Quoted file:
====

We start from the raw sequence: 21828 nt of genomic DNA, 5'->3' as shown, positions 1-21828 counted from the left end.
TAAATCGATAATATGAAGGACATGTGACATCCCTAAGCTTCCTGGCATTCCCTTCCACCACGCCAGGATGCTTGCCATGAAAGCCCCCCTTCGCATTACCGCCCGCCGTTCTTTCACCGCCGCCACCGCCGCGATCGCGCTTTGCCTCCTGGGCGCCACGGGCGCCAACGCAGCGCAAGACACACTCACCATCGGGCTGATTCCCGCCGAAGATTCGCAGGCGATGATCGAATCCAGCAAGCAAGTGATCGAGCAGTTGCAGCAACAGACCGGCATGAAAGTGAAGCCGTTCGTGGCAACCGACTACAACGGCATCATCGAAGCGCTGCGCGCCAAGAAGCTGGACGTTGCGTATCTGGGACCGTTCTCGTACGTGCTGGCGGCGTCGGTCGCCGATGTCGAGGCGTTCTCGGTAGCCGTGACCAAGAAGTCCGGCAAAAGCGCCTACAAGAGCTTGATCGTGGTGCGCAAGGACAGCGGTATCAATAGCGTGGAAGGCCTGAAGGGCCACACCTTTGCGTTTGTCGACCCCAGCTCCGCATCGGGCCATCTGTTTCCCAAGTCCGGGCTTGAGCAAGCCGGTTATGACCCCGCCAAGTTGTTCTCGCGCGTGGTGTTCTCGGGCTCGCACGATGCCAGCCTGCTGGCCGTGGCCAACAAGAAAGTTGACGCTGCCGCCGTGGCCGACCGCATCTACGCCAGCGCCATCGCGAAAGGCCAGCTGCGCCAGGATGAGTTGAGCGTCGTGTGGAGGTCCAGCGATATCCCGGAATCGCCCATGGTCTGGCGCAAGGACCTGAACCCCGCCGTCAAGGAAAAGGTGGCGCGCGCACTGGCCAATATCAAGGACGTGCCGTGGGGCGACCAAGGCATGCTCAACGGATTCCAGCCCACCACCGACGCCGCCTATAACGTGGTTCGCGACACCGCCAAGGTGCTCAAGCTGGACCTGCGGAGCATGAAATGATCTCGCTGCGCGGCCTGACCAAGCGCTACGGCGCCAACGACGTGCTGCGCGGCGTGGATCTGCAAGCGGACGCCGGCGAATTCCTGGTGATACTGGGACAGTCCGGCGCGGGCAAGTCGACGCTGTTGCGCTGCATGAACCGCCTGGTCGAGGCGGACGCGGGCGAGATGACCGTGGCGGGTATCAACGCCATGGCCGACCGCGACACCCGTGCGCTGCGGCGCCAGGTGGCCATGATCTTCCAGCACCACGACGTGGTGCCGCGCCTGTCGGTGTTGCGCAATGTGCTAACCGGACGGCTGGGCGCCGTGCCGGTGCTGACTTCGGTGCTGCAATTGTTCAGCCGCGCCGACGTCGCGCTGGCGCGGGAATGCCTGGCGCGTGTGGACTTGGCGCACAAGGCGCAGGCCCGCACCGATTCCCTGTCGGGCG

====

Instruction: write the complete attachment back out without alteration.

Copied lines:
We start from the raw sequence: 21828 nt of genomic DNA, 5'->3' as shown, positions 1-21828 counted from the left end.
TAAATCGATAATATGAAGGACATGTGACATCCCTAAGCTTCCTGGCATTCCCTTCCACCACGCCAGGATGCTTGCCATGAAAGCCCCCCTTCGCATTACCGCCCGCCGTTCTTTCACCGCCGCCACCGCCGCGATCGCGCTTTGCCTCCTGGGCGCCACGGGCGCCAACGCAGCGCAAGACACACTCACCATCGGGCTGATTCCCGCCGAAGATTCGCAGGCGATGATCGAATCCAGCAAGCAAGTGATCGAGCAGTTGCAGCAACAGACCGGCATGAAAGTGAAGCCGTTCGTGGCAACCGACTACAACGGCATCATCGAAGCGCTGCGCGCCAAGAAGCTGGACGTTGCGTATCTGGGACCGTTCTCGTACGTGCTGGCGGCGTCGGTCGCCGATGTCGAGGCGTTCTCGGTAGCCGTGACCAAGAAGTCCGGCAAAAGCGCCTACAAGAGCTTGATCGTGGTGCGCAAGGACAGCGGTATCAATAGCGTGGAAGGCCTGAAGGGCCACACCTTTGCGTTTGTCGACCCCAGCTCCGCATCGGGCCATCTGTTTCCCAAGTCCGGGCTTGAGCAAGCCGGTTATGACCCCGCCAAGTTGTTCTCGCGCGTGGTGTTCTCGGGCTCGCACGATGCCAGCCTGCTGGCCGTGGCCAACAAGAAAGTTGACGCTGCCGCCGTGGCCGACCGCATCTACGCCAGCGCCATCGCGAAAGGCCAGCTGCGCCAGGATGAGTTGAGCGTCGTGTGGAGGTCCAGCGATATCCCGGAATCGCCCATGGTCTGGCGCAAGGACCTGAACCCCGCCGTCAAGGAAAAGGTGGCGCGCGCACTGGCCAATATCAAGGACGTGCCGTGGGGCGACCAAGGCATGCTCAACGGATTCCAGCCCACCACCGACGCCGCCTATAACGTGGTTCGCGACACCGCCAAGGTGCTCAAGCTGGACCTGCGGAGCATGAAATGATCTCGCTGCGCGGCCTGACCAAGCGCTACGGCGCCAACGACGTGCTGCGCGGCGTGGATCTGCAAGCGGACGCCGGCGAATTCCTGGTGATACTGGGACAGTCCGGCGCGGGCAAGTCGACGCTGTTGCGCTGCATGAACCGCCTGGTCGAGGCGGACGCGGGCGAGATGACCGTGGCGGGTATCAACGCCATGGCCGACCGCGACACCCGTGCGCTGCGGCGCCAGGTGGCCATGATCTTCCAGCACCACGACGTGGTGCCGCGCCTGTCGGTGTTGCGCAATGTGCTAACCGGACGGCTGGGCGCCGTGCCGGTGCTGACTTCGGTGCTGCAATTGTTCAGCCGCGCCGACGTCGCGCTGGCGCGGGAATGCCTGGCGCGTGTGGACTTGGCGCACAAGGCGCAGGCCCGCACCGATTCCCTGTCGGGCG